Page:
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How does the Atkins Diet work?


Updated February 15, 2014

Written or reviewed by a board-certified physician. See About.com's Medical Review Board.

Question: How does the Atkins Diet work?
The Atkins Diet is a popular low carb diet plan that focuses on reducing your intake of specific foods in favor of consuming more protein-rich foods. It requires stringent attention to the amount of carbohydrate in the diet.
Answer: The Atkins Diet reduces your carbohydrate-intake to less than 40 grams a day and you will enter a bodily process called ketosis. (Ketosis is a state in which your body burns fat as fuel.) The author of the plan, Dr. Robert Atkins, wrote in his books that ketosis affects insulin production, which will prevent more fat from being formed. Another effect of ketosis is that your body begins efficiently using fat as fuel and you may find your cravings for carbs subside.

In order to follow the Atkins Diet plan, you must begin monitoring and controlling your carbohydrate-intake. There are specific foods that are allowed and not allowed during certain portions of the plan. In particular, you must refrain from eating "bad" carbs such as processed, pre-packaged foods and junk foods like cookies in favor of a protein-rich diet.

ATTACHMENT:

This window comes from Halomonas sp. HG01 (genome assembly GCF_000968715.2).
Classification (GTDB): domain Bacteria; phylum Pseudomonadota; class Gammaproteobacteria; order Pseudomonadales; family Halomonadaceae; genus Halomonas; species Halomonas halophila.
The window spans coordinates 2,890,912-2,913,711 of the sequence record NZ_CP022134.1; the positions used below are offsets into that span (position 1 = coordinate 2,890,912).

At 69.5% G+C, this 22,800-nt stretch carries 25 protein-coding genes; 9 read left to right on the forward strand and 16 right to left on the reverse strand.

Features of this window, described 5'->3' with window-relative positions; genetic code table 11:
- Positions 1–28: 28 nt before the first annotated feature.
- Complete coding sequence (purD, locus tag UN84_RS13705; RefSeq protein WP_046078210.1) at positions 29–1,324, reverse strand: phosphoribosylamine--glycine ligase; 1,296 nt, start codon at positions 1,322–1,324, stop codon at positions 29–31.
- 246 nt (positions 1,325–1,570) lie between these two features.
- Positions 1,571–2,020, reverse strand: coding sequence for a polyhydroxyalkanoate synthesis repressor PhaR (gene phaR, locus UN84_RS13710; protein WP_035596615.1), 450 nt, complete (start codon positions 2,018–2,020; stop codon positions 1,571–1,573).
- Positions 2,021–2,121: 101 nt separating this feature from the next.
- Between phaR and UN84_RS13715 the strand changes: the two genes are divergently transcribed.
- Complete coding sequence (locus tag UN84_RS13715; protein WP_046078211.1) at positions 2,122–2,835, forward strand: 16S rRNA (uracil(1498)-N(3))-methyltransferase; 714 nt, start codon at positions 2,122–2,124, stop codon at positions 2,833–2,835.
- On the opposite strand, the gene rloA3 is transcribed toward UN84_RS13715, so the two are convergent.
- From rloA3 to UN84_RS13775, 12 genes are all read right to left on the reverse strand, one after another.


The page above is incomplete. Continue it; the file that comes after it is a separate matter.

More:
The Atkins Diet consists of four stages: induction, ongoing weight loss, pre-maintenance and maintenance. Induction requires limiting carb-intake to 20 grams a day. Ongoing weight loss allows you to increase your carb intake by five grams. Maintenance (having hit your goal weight) means you may introduce more carbs back into your diet -- you must choose healthy carbs instead of refined carbs (like white bread). If you re-gain weight, you can restart the plan again at any time.

To learn more about The Atkins Diet, visit How to do the Atkins Diet or How to Get Started by the About.com low carb diets Guide.

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